What Safe Spaces Are Like

Diving directly into the fiery belly of the Far-Left Beast

Milo Yiannopoulos speaking at the University of Pittsburgh, February 29, 2016
Having followed far-left uprisings on college campuses across the U.S. for quite some time now, I decided to get a closer look. The opportunity arrived when conservative speaker Milo Yiannopoulos came to the University of Pittsburgh last year to give a talk on feminism, campus rape culture, and social liberties. Like rapid fire many students got caught up in a fervorous upheaval of condemnation towards him. Not a moment went by that their heads didn’t spin, nor their blood didn’t boil.
Soon after the talk, a post popped up on my Facebook News Feed saying there was going to be a safe space get-together for those negatively affected by Milo, to discuss their feelings regarding the event. I’ve heard about these safe space meetings before but felt they were somewhat of an urban legend, given their rampant ludicrousness. Somewhat like the superstition that saying I’m With Her in the mirror three time magically conjures the ghostly form of Hillary Clinton. Although, weirder things have happened.
Editorial cartoon by Rick McKee, The Augusta Chronicle, 2015
 
On the night of the anticipated meeting I walked into an elevator with other college-aged students. Most were trendy, hipsterish, all looking normal enough except for one person—a very tall man with a 5 o’clock shadow and legs so hairy even the burliest of hatchet-wielding manly men might suggest that a trim was in order. Was this ol’ chap wearing a t-shirt and jeans? Or possibly a flannel and khakis? No way. Out of the question for somebody of his character. He wore a dress.
 
Stunning. Absolutely stunning.
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Getting off the elevator I walked into the meeting room. Scanning the room to get a feel for how things were going to go I noticed that this was no small crowd, consisting of approximately 20 people. More trickled in after it began—several being of the trans-gendered variety.
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The group leader called for everyone’s attention. First on the agenda: she motioned we go around the room, individually announcing our name and preferred gender pronoun(s). When it was my turn I said, “Hey, my name is Charles and I prefer to be called a man.”
 
Well, this did not hold up nicely. The room piecemeal developed into an awkward silence. They were nothing short of shocked. To paraphrase, the group leader informed me of my mistake by advising that I “did not answer the question properly. It is more appropriate to use the pronouns such as they, her, she, he, him, zir, ze . . . ” Her answer curried Gender Studies nerd-type chuckles out of a few who seemed cleansed by such a response.
 
After these introductions we were given time to discuss our feelings about the Milo event. It was easy to conclude that they all were under the same umbrella of thought. Everybody that spoke expressed an emotional concoction of anger, sorrow, confusion, and an inundated sense of displeasure that the world world had left xem or xyr down.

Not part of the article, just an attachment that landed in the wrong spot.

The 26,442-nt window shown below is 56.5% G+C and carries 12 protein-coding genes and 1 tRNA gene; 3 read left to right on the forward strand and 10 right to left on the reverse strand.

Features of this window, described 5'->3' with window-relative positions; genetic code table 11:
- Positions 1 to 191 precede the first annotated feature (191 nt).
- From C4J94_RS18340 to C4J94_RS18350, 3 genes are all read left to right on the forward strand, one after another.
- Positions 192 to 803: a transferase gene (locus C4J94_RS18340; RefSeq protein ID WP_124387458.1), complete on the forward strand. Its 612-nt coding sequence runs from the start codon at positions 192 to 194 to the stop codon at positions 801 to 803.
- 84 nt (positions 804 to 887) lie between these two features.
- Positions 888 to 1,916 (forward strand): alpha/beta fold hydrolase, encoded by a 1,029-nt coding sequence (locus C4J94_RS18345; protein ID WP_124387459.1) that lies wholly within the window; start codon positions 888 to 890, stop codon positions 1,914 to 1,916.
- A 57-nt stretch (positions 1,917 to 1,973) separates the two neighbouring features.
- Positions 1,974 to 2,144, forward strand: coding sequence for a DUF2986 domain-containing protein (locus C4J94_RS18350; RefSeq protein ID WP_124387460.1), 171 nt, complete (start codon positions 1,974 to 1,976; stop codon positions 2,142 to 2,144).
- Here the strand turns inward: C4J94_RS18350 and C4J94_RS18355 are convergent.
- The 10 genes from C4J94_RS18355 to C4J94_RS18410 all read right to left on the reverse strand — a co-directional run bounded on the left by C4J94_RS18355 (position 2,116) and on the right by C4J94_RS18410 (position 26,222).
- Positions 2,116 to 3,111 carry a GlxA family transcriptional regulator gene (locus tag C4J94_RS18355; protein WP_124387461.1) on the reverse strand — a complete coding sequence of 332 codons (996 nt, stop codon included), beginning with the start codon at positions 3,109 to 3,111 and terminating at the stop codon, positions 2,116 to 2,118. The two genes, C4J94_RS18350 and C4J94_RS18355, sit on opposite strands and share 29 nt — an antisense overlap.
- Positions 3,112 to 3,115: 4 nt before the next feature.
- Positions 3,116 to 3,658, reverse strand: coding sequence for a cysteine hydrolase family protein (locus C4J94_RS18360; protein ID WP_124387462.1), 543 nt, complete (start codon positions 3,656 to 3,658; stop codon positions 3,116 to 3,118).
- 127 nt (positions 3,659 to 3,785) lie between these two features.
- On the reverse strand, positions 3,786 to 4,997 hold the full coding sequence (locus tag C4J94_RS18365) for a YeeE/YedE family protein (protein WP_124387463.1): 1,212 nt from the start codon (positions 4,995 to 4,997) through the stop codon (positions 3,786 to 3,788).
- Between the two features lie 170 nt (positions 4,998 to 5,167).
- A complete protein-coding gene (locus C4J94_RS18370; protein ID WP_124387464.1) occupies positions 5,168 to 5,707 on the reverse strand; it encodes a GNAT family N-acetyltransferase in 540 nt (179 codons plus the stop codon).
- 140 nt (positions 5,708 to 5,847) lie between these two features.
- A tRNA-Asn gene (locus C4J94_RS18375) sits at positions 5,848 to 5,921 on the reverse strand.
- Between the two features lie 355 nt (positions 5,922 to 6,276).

They felt Milo brought an array of hateful thoughts and behaviors and spread them like a virus among the student body. The students did not understand what Milo had to say, so they came out on the other end with a very distorted opinion of him. They had just heard somebody opine an opposing opinion to theirs and couldn’t process it psychologically or emotionally. Short-circuiting in a fit of apoplexy, many had difficulty verbally expressing their feelings with any kind of coherence. Most of the meeting consisted of dead air and failed attempts grasping for reason. A nothingness of expression that appropriately paralleled their amount of knowledge about politics in general.
 
Snowflakes gather at Princeton University, 2015, to demand the removal of the name of former school president and U.S. President Woodrow Wilson from programs and buildings over what they said was his racist legacy. (AP Photo/Julio Cortez)

As the engines of their minds roared, sputtered, and eventually overheated, I awaited what I thought was going to be the most marvelous display of human planning this world has ever seen. Sadly, as the meeting continued, I was left empty-handed. Shortly after the meeting commenced, the group became sidetracked by the elephant in the room—their own personal problems. 

They actually spoke more about campus mental health support services than anything to do with Milo. Mental health was the topic the students clung dearly to the most, which did not surprise me. A bunch of young social justice types who get together to talk about their feelings in a safe space are concerned over mental health? Who ever would have guessed?
 
It was like they were playing a round of the age-old highly competitive game: Who Is The Biggest Victim? I almost expected those lovable kids to receive (rather than earn) a participation trophy for their faux-struggles. In the end I deduced that the meeting I attended was more of a feel-good therapy session for softies trying to make their campus free of anything triggering than it was anything else.
 
For more political analyses from Charles visit frontrowreview.com and follow @realFrontRow
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